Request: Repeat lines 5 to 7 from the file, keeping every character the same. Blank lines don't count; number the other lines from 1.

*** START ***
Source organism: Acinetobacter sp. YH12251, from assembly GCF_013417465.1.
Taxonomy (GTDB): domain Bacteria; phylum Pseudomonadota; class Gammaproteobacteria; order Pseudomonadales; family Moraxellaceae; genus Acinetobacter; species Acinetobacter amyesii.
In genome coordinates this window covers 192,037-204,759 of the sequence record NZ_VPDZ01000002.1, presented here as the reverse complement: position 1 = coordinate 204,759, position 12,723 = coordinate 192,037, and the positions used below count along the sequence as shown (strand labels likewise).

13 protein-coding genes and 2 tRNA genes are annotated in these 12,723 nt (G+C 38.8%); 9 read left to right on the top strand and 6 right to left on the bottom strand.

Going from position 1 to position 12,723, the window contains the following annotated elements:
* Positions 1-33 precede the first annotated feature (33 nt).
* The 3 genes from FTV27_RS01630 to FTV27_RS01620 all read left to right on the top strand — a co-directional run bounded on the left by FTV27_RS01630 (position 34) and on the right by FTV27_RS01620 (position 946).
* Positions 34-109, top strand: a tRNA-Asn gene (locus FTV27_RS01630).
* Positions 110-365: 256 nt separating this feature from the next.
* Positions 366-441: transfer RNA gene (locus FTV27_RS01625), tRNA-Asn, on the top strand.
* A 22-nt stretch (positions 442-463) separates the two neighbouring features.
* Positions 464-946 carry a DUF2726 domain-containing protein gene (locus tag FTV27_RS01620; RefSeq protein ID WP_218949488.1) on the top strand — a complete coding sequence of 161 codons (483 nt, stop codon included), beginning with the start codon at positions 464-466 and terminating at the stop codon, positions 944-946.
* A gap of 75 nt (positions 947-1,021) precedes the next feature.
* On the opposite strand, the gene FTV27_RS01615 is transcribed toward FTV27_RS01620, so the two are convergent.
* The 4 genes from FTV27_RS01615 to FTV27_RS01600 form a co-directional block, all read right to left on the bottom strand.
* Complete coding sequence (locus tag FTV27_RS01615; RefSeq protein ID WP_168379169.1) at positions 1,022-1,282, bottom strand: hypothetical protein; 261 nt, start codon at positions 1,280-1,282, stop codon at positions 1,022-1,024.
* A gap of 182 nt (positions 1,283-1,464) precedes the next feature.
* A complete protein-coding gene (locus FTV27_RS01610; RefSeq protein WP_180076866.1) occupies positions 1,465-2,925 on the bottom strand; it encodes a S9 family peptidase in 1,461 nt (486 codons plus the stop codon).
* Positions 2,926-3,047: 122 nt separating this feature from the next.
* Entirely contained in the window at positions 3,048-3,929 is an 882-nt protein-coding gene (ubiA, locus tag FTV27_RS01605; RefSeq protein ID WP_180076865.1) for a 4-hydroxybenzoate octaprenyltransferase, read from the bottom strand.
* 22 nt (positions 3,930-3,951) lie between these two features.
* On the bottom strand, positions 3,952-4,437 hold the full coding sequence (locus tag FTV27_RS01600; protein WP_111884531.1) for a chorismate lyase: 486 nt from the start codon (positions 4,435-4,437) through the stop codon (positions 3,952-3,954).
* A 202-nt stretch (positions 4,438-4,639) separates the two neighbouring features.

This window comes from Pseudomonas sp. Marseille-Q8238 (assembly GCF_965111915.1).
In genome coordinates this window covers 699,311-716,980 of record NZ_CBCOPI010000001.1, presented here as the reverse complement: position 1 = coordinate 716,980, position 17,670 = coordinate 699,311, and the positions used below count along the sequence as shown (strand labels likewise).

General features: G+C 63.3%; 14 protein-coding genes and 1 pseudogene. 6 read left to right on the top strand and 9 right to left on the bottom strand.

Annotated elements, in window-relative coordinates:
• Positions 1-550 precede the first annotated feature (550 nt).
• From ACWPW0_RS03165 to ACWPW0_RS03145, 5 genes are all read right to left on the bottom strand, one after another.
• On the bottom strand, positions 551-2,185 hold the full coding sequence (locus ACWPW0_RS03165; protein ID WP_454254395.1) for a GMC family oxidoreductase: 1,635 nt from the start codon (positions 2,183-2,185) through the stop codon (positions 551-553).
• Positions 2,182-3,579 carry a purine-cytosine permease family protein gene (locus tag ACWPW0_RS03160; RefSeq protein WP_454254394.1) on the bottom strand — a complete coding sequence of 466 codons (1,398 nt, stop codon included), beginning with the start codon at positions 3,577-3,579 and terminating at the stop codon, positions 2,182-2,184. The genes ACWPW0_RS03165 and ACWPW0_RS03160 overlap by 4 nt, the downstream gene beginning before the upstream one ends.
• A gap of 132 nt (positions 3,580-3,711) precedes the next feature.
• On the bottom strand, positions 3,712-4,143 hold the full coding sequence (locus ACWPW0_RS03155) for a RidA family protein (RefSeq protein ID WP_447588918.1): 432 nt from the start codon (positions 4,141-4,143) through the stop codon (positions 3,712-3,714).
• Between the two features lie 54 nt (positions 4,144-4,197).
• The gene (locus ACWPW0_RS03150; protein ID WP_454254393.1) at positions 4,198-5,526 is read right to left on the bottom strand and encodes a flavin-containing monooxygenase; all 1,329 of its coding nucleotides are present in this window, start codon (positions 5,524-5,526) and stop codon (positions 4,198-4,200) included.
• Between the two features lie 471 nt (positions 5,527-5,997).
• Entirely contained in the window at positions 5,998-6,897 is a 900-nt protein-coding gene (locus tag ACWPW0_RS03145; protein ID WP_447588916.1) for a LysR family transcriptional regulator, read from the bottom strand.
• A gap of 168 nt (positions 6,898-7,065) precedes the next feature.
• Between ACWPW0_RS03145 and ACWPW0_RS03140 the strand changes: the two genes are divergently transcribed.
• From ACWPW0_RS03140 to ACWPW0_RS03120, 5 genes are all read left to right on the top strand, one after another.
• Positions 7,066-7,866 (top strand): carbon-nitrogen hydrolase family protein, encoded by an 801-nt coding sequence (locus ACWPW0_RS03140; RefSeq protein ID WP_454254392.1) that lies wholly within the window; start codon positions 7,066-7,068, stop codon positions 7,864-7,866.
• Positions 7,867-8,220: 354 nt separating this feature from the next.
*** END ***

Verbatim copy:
Going from position 1 to position 12,723, the window contains the following annotated elements:
* Positions 1-33 precede the first annotated feature (33 nt).
* The 3 genes from FTV27_RS01630 to FTV27_RS01620 all read left to right on the top strand — a co-directional run bounded on the left by FTV27_RS01630 (position 34) and on the right by FTV27_RS01620 (position 946).